Magazine article Montessori Life

Connecting Action Research to Montessori Practice

Magazine article Montessori Life

Connecting Action Research to Montessori Practice

Article excerpt

If one goal of educational research is to provide evidence-based practices, teachers need a mechanism to address everyday questions about teaching and learning. To answer these questions, teachers benefit from using a tool that improves their teaching effectiveness and student learning: action research. Action research systematizes data collection and reflection to produce practical knowledge (Mills & Gay, 2016). While the majority of educators practice some type of reflection, their reflective practices may or may not result in changes in the classroom. The steps of action research ensure that teachers systematically implement and evaluate a change in response to an everyday problem or concern (Elliot, 2015). Reflection during the evaluation component gives teachers an opportunity to review data and draw conclusions about the effectiveness of the change; if the change was not effective, then teachers may repeat the cycle, implementing another potential solution. Maria Montessori practiced the action research cycle when formulating her philosophy. "She taught us to observe children objectively and to make changes to our environment, curriculum, and relationships to better support their learning in all domains," explains Gay Ward, who mentors students conducting action research projects in the Montessori Graduate Program at the University of Wisconsin-River Falls (personal communication, November 1, 2016).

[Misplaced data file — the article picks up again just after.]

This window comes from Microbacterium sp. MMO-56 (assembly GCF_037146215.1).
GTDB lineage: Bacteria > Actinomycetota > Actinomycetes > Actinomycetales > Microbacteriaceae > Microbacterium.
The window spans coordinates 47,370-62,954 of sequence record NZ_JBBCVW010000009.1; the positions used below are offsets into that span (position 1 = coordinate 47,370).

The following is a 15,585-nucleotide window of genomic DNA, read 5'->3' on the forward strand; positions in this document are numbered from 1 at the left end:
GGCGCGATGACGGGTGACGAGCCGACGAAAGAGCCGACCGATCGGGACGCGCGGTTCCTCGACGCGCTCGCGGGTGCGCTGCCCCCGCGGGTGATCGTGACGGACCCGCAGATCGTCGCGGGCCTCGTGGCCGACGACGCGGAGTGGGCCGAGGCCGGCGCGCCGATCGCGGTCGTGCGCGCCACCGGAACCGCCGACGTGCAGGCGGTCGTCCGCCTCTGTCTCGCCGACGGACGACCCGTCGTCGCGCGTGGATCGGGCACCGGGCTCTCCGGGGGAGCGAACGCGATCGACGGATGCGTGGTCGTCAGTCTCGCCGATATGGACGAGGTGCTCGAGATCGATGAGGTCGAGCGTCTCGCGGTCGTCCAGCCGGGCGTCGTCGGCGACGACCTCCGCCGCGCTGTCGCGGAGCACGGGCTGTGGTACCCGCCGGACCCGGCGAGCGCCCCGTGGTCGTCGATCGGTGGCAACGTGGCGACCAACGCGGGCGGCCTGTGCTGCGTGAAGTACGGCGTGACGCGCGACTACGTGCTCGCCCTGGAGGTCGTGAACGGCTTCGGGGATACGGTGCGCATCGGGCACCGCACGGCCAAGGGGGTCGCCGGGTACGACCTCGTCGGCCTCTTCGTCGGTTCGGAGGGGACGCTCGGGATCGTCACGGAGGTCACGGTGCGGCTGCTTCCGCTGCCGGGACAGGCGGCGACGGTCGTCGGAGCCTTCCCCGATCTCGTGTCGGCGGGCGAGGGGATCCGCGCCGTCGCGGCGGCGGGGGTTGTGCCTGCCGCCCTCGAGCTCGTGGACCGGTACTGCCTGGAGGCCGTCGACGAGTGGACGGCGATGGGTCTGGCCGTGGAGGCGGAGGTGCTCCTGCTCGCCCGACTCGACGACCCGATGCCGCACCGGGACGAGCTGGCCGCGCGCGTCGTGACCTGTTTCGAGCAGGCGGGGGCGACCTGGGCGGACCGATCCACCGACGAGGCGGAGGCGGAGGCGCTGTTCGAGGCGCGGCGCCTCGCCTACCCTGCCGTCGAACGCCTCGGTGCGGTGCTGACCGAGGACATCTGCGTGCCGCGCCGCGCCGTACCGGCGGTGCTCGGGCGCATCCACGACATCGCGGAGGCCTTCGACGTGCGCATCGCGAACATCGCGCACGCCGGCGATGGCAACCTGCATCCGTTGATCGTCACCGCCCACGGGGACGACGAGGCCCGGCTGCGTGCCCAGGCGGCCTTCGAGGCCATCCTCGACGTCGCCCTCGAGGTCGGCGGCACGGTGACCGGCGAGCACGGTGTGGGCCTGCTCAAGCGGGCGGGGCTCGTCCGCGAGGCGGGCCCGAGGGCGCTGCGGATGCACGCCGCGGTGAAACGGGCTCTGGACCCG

The Montessori environment is uniquely suited to action research. By training, Montessori teachers are observers and data collectors. Action research offers a focus for these efforts and empowers teachers to make practical, meaningful changes in the classroom. Since action research is participatory, the research and the knowledge produced are controlled and owned by the community in which it is conducted (Baum, MacDougall, & Smith, 2006). …

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